She led Germany through the most worrying days of Europe’s sovereign debt crisis and was rewarded for this by voters this weekend at the ballot box. This was the first national election since Europe’s debt crisis hit the headlines, calling into question the future stability, or even existence of the single currency. It is estimated that Angela Merkel’s Conservative party managed to get around 42% of this weekend’s vote. German’s have seen fit to reward her for her uncompromising stance on Europe’s debtor nations and this has earned her a third term in office. When the numbers are finally confirmed it is looking like the strongest results for Germany’s conservative party in many years. In a recent speech she said:
“We’ll do all we can in the next few years to make them successful for Germany, we have to wait for the election results, it’s too early to say how to proceed, we will discuss it all when we have the final results but this is a day we should celebrate.”
What still remains a mystery until all the votes are tallied up, is who exactly Merkel will have to work with. Merkel’s conservative party stand a chance of having secured an absolute majority win, in which case Merkel will not need to share power with anyone else. This is a very unusual outcome for German politics and hasn’t taken place since 1957. The leaders of Merkel’s former coalition partner, the FDP, have had to contend with their worst ever result, at around 4.7 percent, which is below even the 5% figure required of them to remain in parliament. It is looking increasingly likely that Merkel will now have to enter into a partnership with the Social Democrats again, having previously entered into a coalition with them between 2005 and 2009. Negotiations are likely to be on-going, for several months at least, and the new government may adopt more fiscally liberal policies such as increased taxes for high earners and a minimum wage. Outside the country many onlookers are hoping that the coalition will urge Merkel to soften her stance towards the weaker southern European nations.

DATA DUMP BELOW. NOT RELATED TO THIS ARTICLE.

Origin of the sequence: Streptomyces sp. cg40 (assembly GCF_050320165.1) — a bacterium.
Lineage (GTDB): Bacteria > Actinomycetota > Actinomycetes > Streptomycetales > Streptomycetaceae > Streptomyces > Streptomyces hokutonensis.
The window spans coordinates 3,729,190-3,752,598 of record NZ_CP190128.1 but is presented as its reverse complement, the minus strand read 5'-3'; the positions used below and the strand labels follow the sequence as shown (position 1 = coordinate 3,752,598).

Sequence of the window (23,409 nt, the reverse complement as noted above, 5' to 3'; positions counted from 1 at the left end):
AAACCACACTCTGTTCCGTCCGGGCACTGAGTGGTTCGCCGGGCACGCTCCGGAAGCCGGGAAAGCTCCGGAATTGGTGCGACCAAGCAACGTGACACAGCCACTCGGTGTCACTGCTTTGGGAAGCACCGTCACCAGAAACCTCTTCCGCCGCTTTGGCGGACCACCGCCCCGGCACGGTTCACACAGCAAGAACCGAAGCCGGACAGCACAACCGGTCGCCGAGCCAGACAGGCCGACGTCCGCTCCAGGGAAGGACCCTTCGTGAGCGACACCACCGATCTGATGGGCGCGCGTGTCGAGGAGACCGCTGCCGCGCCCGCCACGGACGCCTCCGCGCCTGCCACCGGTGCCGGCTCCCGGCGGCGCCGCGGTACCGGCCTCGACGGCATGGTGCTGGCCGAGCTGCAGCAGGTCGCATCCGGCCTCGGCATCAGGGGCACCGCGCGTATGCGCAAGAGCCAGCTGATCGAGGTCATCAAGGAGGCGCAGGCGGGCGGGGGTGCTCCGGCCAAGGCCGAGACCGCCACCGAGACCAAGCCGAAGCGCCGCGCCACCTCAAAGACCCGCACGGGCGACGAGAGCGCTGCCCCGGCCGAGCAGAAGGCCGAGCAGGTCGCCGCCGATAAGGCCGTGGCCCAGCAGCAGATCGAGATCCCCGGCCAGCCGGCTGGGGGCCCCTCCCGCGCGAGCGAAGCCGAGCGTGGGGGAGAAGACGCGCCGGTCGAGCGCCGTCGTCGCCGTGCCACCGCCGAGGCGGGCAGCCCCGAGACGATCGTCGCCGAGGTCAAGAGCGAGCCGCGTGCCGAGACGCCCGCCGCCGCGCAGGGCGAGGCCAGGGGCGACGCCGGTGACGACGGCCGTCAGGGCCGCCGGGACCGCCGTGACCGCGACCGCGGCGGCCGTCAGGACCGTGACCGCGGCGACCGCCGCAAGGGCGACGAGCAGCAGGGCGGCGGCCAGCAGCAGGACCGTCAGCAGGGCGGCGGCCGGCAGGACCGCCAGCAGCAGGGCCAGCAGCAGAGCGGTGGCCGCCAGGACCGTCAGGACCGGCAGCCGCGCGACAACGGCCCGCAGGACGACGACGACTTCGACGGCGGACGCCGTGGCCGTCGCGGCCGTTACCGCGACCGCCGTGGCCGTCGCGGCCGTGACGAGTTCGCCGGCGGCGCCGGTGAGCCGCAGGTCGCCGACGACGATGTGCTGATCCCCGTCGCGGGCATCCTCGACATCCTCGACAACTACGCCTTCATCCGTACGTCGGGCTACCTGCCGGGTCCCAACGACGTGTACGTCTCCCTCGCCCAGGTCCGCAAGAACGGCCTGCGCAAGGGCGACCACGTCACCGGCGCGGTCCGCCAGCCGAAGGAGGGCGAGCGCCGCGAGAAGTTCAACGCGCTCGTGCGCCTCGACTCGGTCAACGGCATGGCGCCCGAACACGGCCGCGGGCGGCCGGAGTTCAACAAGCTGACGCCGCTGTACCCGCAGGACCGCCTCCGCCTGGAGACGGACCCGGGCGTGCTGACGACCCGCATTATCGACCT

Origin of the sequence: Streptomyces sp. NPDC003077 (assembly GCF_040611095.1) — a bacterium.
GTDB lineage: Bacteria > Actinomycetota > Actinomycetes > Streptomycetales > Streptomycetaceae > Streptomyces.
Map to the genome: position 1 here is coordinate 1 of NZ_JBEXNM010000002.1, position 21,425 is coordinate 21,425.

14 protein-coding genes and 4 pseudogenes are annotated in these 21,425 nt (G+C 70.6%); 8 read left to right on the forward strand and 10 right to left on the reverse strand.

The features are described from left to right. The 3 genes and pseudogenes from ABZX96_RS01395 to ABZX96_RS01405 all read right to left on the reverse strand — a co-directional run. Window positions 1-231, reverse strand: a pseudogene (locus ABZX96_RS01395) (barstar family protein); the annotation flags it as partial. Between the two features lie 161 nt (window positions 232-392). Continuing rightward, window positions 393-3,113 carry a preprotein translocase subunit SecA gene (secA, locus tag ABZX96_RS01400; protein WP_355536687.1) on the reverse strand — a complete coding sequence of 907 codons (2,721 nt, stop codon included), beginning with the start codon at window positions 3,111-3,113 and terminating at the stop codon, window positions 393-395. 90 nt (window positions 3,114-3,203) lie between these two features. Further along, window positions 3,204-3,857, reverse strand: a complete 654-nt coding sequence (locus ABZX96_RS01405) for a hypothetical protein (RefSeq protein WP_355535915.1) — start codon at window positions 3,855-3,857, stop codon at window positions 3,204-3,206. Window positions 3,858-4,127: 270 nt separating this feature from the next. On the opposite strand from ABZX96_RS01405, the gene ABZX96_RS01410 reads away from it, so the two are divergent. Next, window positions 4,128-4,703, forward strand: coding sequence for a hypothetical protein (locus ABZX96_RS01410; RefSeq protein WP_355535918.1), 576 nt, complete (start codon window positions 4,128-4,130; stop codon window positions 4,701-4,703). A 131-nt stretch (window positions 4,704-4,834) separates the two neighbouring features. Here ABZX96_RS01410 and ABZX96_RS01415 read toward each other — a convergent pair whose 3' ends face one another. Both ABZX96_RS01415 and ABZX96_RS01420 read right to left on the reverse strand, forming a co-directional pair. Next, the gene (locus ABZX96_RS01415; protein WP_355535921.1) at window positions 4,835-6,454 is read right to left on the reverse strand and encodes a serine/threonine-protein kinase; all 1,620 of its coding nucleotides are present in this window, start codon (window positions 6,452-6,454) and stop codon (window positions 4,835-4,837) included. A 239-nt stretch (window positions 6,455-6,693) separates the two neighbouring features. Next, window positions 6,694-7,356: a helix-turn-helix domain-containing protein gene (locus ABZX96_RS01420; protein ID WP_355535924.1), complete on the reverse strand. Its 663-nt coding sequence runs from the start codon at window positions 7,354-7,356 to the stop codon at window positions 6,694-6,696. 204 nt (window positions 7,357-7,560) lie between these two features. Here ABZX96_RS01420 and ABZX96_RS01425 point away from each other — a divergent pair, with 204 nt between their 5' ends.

What further confused matters was a strong turnout for the new Euro-skeptic party, their own results were around 4.9 percent, which almost granted them entry to the German parliament.
The markets are still mulling over the news from Europe’s engine room having experienced a brief rise upon the opening of the Asian session. It is unlikely that Berlin will change its attitude towards Europe’s bailout nations, but with this following year set to be the one where Europe’s richer economies like France are put under the economic spotlight, we can expect drops in the value of the euro against a basket of currencies if the fundamentals don’t significantly improve for the union.